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This award-winning blog supplements the articles in Hospital Infection Control & Prevention.

CDC Gives Congress an Offer it Cannot Refuse

Perhaps the tone was set in the early days of the Ebola outbreak, when projected death tolls and disastrous outcomes were linked to urgent requests for money and resources.

Nevertheless, it is a bit shocking to see the Centers for Disease Control and Prevention – an agency that often plays a more patient political game of consensus building – send the realpolitik equivalent of a ransom note to Congress: “Give us the money or people are going to get hurt.”

Actually, an estimated 37,000 of them are going to die in the next five years of antibiotic resistant and Clostridium difficile infections (CDIs) unless Congress hands over $264 million dollars to the suddenly unsubtle CDC.

“If we just stay with business as usual, there will be hundreds of thousands of infections and tens of thousands of deaths that could be prevented,” Tom Frieden, MD, MPH, CDC director, said at a recent press conference. “We know what needs to be done and it's up to Congress to [provide] the resources needed to protect Americans.”

By all appearances, the CDC project is important enough to warrant that level of funding, as the agency is focusing on two of the most dangerous pathogens currently causing healthcare associated infections (HAIs): Clostridium difficile and Carbapenem-Resistant Enterobacteriaceae (CRE). C. diff causes close to half a million infections annually, with an estimated death toll of 15,000 patients. While this “deadly diarrhea,” as the CDC calls it, is currently causing misery and death far and wide, CRE is just beginning to establish itself in the healthcare continuum. Extremely drug resistant, if CRE gets established in the healthcare system we may start seeing infections that are difficult if not impossible to treat. CRE is leading the vanguard of antibiotic resistant bacteria, which have rendered useless whole shelves of that nation’s formulary and cause more than 2 million infections and some 23,00 patient deaths annually. The CDC is clearly concerned that CRE is going to continue to increase, raising the specter of a practically pan-resistant pathogen moving across the health care continuum to a variety of healthcare facilities that share patients but precious little information. The kicker – and perhaps the reason the CDC dubbed CRE the “nightmare” bacteria – is that CRE’s drug resistance mechanisms can genetically transfer in nature via plasmids to other types of bacteria, creating the possibility of more and different bugs for which few treatment options are available.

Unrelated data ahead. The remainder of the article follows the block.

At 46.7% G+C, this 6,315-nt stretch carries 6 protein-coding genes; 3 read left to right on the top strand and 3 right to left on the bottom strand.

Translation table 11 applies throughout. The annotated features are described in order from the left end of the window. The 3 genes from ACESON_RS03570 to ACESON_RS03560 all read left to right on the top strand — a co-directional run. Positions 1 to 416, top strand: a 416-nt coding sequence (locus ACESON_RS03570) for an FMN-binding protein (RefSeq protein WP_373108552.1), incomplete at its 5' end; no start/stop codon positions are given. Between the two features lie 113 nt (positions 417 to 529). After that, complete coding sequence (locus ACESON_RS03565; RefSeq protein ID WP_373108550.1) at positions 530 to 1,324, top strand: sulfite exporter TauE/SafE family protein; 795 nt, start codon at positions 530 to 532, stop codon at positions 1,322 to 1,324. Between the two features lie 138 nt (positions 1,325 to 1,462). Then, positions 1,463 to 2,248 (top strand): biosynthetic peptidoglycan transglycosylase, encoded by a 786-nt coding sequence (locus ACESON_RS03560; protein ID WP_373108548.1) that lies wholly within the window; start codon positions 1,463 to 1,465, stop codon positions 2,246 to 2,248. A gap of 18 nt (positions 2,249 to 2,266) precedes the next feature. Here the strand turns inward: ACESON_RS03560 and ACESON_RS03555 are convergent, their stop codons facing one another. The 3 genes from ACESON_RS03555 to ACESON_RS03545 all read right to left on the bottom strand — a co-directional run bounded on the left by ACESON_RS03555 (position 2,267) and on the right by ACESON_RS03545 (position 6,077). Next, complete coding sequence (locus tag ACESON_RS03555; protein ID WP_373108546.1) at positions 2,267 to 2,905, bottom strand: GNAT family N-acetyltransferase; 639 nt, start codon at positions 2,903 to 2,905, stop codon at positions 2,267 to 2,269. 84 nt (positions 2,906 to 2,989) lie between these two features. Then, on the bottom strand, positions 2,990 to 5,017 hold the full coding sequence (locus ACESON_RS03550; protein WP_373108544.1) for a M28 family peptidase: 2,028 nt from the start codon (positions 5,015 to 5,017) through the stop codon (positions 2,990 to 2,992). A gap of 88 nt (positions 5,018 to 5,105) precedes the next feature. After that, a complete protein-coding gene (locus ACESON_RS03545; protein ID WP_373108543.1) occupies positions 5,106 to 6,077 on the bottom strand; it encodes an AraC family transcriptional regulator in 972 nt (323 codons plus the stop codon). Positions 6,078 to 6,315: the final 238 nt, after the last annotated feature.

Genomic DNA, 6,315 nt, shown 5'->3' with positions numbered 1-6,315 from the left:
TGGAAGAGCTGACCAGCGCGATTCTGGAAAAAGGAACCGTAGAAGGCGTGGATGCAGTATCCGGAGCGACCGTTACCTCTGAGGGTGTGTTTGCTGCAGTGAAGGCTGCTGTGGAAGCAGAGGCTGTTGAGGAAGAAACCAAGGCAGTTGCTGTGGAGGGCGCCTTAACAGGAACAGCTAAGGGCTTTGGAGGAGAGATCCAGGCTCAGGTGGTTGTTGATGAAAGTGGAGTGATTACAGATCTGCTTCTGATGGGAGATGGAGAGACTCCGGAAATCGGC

Given the full picture of what the agency is up against, it’s little wonder that the CDC raised the stakes by calling out Congress in public. The agency is requesting the money to set up “protection programs” in all 50 states and 10 large cities. The idea is to link healthcare facilities that see the same group of patients going in and out of their clinics, hospitals, long term care with health departments to share information on C. diff, CRE and other problem pathogens.

“These funds will also make it possible to [detect] outbreaks sooner, improve laboratory testing, and track antibiotic resistance much better than we can today,” Freiden said. “We really hope that when all is said and done, we can get the resources we need to help protect Americans so that people aren't unnecessarily at risk of getting serious and potentially fatal infections in healthcare facilities.”

For more on this important story see the September 2015 issue of Hospital Infection Control & Prevention.